Business professionals in Florida may benefit from reviewing the state's 2014 statutes concerning offenses related to financial transactions. Chapter 896 of the 2014 Florida Statutes defines the Florida Money Laundering Act and describes laws pertaining to other transactions that are prohibited. The Florida Money Laundering Act focuses on people who knowingly conduct a financial transaction with property related to proceeds from unlawful activity that constitutes a felony under federal or state law.

Under state law, the term conducting includes participating, initiating or concluding a transaction. The transactions covered by the provisions include loans, sales, gifts and transfers, among others. Exchanging currency, deposits, withdrawals, purchasing stocks and other instruments of financial institutions are also covered by the Florida Money Laundering Act. According to state law, anyone participating in a transaction involving more than $10,000 is responsible for conducting a reasonable inquiry.

Protection for victims of white-collar crime in Florida

A concern for the increasing frequency of non-violent crimes against individuals, especially those designed to defraud elderly and other individuals, led to the enactment of the White Collar Crime Victim Protection Act by the Florida Legislature. These crimes can take place through a variety of means, but technology is becoming a more common tool of those committing these offenses. Significant amounts of money and property are involved in many cases.

The act defines white-collar crime as the actual commission of certain offenses or conspiracy to commit such actions. These may include computer-based crimes, forgery, theft, exploitation of elderly individuals, racketeering, and numerous other areas at a felony level. Aggravated white-collar crime may be considered in cases of involvement in at least two such actions.

Florida man pleads guilty in counterfeit card scheme

A 39-year-old Florida man who was accused of being involved in a payment card scheme pleaded guilty to the associated charges on Sept. 25. The man reportedly admitted that he was involved in selling counterfeit payment cards through a website that he ran.

In addition to selling counterfeit debit and credit cards, the website also reportedly sold holographic stickers for the purpose of making fake driver's licenses look more legitimate. It was estimated that the sale of these counterfeit cards and stickers amounted to an approximate $30 million in losses. The website reportedly sold about 69,000 counterfeit cards and 35,000 stickers, earning the man approximately $1.7 million.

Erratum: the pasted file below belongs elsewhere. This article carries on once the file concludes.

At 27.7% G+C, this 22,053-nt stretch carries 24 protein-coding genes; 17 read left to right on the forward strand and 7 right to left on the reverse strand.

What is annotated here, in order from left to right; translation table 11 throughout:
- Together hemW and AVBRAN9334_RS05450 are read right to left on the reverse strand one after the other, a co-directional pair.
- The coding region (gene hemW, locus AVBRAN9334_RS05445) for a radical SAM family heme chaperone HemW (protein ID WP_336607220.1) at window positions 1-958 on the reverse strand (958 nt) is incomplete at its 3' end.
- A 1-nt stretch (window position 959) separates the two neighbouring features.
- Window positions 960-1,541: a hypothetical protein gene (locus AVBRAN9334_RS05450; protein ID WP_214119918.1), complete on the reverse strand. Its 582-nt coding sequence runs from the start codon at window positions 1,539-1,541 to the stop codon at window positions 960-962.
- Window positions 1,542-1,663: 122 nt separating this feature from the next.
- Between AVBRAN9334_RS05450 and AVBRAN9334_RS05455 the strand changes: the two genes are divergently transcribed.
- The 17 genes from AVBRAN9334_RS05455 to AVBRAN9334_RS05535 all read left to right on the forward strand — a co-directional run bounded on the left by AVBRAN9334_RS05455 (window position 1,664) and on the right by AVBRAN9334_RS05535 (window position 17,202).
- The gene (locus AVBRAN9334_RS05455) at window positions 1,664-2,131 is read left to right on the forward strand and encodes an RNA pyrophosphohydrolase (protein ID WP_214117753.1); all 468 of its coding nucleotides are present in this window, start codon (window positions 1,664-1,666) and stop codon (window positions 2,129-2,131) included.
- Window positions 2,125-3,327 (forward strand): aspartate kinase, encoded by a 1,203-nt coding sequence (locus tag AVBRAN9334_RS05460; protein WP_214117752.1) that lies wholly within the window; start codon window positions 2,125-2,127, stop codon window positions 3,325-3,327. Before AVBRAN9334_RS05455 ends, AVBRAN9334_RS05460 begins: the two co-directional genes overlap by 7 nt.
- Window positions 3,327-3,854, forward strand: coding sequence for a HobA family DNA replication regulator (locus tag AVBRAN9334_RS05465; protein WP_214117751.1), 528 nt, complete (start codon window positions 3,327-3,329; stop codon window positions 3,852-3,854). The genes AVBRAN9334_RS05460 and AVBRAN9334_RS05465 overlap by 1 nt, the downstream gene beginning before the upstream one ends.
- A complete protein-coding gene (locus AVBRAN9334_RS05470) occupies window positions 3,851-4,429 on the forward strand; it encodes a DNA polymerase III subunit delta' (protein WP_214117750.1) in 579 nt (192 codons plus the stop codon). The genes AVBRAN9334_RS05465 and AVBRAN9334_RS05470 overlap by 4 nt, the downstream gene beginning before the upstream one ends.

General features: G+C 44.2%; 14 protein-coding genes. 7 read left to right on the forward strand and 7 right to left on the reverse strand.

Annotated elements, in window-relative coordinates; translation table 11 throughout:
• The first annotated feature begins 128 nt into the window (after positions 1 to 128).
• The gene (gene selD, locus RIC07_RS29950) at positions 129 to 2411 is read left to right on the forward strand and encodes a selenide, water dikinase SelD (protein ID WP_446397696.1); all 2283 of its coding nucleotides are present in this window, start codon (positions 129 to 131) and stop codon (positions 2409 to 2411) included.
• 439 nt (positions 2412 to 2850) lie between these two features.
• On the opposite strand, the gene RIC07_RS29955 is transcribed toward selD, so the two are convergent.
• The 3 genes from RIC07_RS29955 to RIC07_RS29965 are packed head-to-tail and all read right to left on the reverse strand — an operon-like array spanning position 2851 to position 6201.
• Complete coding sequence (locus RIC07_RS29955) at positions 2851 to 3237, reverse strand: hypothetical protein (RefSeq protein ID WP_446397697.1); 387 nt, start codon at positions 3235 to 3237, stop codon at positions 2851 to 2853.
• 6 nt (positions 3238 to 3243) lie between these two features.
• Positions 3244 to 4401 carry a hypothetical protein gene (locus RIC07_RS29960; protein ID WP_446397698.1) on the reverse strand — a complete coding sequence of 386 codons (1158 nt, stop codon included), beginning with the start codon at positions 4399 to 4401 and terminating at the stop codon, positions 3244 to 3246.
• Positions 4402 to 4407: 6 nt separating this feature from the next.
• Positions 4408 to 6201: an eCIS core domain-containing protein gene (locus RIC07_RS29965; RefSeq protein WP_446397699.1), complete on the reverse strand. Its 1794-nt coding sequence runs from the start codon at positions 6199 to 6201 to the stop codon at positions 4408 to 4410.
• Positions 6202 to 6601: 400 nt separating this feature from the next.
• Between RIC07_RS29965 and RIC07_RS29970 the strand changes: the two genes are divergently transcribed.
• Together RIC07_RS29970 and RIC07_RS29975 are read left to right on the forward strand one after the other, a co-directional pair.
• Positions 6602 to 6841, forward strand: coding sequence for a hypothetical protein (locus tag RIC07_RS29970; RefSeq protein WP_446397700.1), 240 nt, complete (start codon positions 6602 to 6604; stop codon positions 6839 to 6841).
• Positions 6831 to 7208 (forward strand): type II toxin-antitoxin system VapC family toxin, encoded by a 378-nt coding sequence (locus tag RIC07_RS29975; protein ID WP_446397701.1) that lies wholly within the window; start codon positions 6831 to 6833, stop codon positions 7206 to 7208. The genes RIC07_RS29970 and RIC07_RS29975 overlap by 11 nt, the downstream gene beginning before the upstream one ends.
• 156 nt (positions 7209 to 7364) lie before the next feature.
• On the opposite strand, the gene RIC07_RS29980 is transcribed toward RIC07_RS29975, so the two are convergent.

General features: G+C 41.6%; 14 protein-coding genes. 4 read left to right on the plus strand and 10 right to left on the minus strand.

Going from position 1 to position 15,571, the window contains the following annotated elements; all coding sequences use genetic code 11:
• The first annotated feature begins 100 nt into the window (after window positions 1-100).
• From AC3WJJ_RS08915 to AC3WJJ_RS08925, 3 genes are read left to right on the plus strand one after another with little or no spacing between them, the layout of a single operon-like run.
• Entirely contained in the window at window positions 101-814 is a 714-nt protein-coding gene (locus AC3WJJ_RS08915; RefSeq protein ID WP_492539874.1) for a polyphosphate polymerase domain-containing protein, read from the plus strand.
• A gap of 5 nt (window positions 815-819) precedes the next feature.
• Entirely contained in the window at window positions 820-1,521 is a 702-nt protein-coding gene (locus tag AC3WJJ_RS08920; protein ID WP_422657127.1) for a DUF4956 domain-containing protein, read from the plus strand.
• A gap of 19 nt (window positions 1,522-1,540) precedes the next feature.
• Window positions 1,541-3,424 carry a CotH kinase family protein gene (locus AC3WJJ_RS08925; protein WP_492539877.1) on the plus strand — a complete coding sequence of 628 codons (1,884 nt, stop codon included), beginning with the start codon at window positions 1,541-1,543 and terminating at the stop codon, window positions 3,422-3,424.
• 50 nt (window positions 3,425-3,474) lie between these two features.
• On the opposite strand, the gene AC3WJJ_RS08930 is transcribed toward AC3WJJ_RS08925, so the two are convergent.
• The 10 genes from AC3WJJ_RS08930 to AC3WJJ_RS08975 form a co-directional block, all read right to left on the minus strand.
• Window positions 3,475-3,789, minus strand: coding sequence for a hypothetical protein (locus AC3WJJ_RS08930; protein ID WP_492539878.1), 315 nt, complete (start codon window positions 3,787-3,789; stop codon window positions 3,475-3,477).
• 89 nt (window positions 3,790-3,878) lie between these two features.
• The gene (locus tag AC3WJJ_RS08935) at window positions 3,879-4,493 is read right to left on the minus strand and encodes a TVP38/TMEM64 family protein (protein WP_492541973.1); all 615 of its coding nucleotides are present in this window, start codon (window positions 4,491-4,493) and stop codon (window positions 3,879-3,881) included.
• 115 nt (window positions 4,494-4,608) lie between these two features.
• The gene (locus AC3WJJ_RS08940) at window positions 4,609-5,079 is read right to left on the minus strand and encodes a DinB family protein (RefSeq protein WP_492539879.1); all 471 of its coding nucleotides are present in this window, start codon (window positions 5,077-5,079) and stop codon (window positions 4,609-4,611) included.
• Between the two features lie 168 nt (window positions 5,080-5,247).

Man charged for taking part in health care fraud scheme

On Sept. 26, a 61-year-old Miami man was taken into police custody for connections to an alleged heath care fraud scheme. In addition to the man's 10 counts for money laundering was an indictment from the U.S. District Court for the Southern District of Florida grand jury for conspiracy to commit health care fraud and conspiracy to commit money laundering of health care fraud proceeds.

According to investigators, the man helped to commit acts of fraud and money laundering between April 2010 and July 2013. While operating a durable medical equipment supply company in Houston called Quick Solutions Medical Supplies Inc., the man is accused of working with other DME company administrators to submit about $24 million worth of false claims to Medicare.

How does Florida define white-collar crime?

Florida residents may benefit from reviewing the provisions listed under the White Collar Crime Victim Protection Act, described in Chapter 775 of the 2014 Florida Statutes. The intent of this legislation is to improve the sanctions against nonviolent swindles and fraud, and to assist with prosecuting white-collar offenders while protecting the public's property. The protection act was enacted due to frequency in which people, particularly elders, are victimized through the internet and other technologies. Many victims have lost a significant amount of property due to fraud and deceit.

Under the 2014 Florida Statutes, white collar crime is described as the conspiracy to commit or the commission of a felony offense that related to crimes cited in other chapters of the Florida Statutes. Amid the 11 crimes listed, many are related to theft, fraudulent practices, exploitation of the elderly or disabled, violations concerning financial transactions, racketeering, bribery, misuse of public office and forgery, among others. A felony offense committed with the intent to defraud may also be considered a white-collar crime.